- Directed by William Wyler
- November 18, 1959
A Jewish prince betrayed by a friend and sold into slavery where he regains his freedom and returns for revenge.
Ben-Hur is true in epic film. And who better to helm such an epic to star in such an epic then Charlton Heston himself as the title character. Not because he was the definitive Moses (which he was) but he controlled the screen when he came on. He made the moment and the film grandiose and larger than life.
This is just a well-done film. The narrative is set up early in the film with events leading to the conclusion. This is also a slow film but the conclusion of the story does not come out of left field. Judah Ben Hur’s friend Messala (Stephen Boyd) returns after being away for years now as the commander of the Fortress of Antonia and Judah’s old friend hopes to use that friendship to help quell the violence in the Province of Judea. The thing is that doesn’t happen in quite the way Ben-Hur thinks it will. After Messala used a simple accident to make Ben-Hur and his family an example, our hero becomes a slave and the film chronicles his journey and how his path intersects with the Christ.
For me the message of the film is that while one believes in God or just has faith in general it doesn’t prevent you from having difficulties in life. It instead does give you strength in those difficulties to make it through. There are moments when Ben-Hur connects with who he is and what is right and can continue on because of his faith. And if you have faith, at some point that faith will be rewarded. That’s a message not often seen in modern religious films of a significant budget of the rare instance those occur.
Ben Hur’s hardship and those of his family are severe. They lose everything because of an accident and an ambitious friend turned enemy. A tile falls and strikes a governor by accident and then they are turned into an example. He by being sold as a galley slave. His sister and mother are thrown in prison and the key is quite literally tossed away and because of the filthy conditions they live in they become lepers.
While they try to keep their situation secret from Judah Ben-Hur they also keep their faith and try to keep living as best of a life as possible. Ben-Hur’s faith as well as his fight is rewarded at the end of the film when Jesus, after having been crucified during the storm that erupts after Jesus‘s death and the water mixes with Jesus‘s blood, they are healed of their leprosy. Ben Hur’s faith in the new Messiah is rewarded as he was trying to get his sick family to Jesus for a healing blessing.
Judah Ben-Hur is driven by a good chunk of the film by a need for revenge of some type against Messala. His revenge is achieved in a chariot race with his old friend. While his friend cheats, Ben-Hur’s skill makes him the victorious competitor but the revenge is just not a cure-all for his problems.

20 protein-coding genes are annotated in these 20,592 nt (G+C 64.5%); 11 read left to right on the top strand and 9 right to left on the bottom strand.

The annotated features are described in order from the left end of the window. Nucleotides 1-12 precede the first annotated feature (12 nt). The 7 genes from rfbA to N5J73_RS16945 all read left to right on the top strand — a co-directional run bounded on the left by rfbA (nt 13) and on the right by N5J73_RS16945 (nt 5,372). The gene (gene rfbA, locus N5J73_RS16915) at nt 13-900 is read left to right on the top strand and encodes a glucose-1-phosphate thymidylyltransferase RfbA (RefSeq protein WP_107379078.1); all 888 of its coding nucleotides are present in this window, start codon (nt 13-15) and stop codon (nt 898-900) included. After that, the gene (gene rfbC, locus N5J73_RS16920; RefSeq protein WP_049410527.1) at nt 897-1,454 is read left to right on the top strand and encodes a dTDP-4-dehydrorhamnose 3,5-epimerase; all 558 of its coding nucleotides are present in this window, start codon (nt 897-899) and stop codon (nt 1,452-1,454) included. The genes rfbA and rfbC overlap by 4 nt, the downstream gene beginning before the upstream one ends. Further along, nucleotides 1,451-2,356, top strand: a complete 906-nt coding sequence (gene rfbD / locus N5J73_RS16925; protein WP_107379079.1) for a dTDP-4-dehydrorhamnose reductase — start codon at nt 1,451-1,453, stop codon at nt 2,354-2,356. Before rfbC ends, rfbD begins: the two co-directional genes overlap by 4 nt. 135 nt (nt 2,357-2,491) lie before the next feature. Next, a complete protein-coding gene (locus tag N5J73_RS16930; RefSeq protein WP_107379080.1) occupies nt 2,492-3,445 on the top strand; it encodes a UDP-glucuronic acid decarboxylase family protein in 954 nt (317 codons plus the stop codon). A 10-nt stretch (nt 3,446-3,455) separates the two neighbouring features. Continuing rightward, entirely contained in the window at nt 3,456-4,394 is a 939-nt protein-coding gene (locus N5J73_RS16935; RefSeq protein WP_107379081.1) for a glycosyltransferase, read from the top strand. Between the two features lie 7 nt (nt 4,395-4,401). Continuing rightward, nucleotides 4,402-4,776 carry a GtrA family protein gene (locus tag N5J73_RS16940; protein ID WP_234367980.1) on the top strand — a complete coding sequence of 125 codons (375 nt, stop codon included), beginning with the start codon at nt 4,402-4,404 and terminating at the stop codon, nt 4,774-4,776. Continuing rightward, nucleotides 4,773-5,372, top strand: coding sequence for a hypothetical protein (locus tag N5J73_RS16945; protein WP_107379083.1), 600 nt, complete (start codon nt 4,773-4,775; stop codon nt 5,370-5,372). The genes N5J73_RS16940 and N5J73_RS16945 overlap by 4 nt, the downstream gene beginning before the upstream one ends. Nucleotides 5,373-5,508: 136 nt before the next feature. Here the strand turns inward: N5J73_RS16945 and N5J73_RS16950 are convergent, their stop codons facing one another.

That chariot race is one of the greatest in cinematic history. It is just adrenaline fueled and visually stunning. And the best part is that it was done all in real life. This came out in the days before CGI and everything you see had to be done on camera. And that’s why it works. Any CGI in that scene would have muted it in a way that’s hard to really quantify.
This is a very immersive world. What do you see in the foreground and the background is as involved as any science-fiction film you could find in theaters today. There is an extremely high level of detail. Made over 50+ years ago you need to wonder then how did they accomplish this? With good old practical effects and photographic trickery. And it is utterly beautiful.
This is not a short film. Don’t pop this in late at night. I know this is based off of a book and I’m pretty sure they packed in most of the book here. But you won’t feel as if it’s a long slog. While there isn’t nonstop action, there is always something happening. The story is advancing. The characters are growing. The story is being told. There is no stuff done solely for the ego of whoever is on screen.
The costuming is lavish. They are just beautiful and I need to say this but some of them look like they belong in the significantly later series Stargate SG1. Specifically they should’ve been on the Goa’uld. I’m curious if anybody on that production was enough of a fan of this movie to take their costuming cues from it. After all they did drop references to Wizard of Oz and The Simpsons during the run of the show. Anyway…
The special effects still largely hold up today. You could not build full size ships for sea battles so miniatures were your main go to method. And they are detailed to the point that while you’re swept up in the story you don’t initially notice what they are.
To be fair some of those shots that are on water appear to have been done in a water tank with the blue sky and cloudy background being some kind of picture. The only time where this really fails is after the big battle when Ben-Hur and his eventual Roman benefactor Roman Consul Quintus Arrius (Jack Hawkins) are looking at the ship in the distance. It’s the only flaw in otherwise seamless work.
I’ve never read the book this is based on but the script we have here is fantastic. Maybe not exactly perfect but very close to it. This was a time when you could have a big production and people could put their egos aside when it came to what happened on screen to turn in a fantastic film. It is spectacle at its finest and most artistic.
Ben-Hur is a classic of old Hollywood. It’s about faith and its power to help you endure. If you have not checked this out please do but set aside plenty of time because this is not a short film.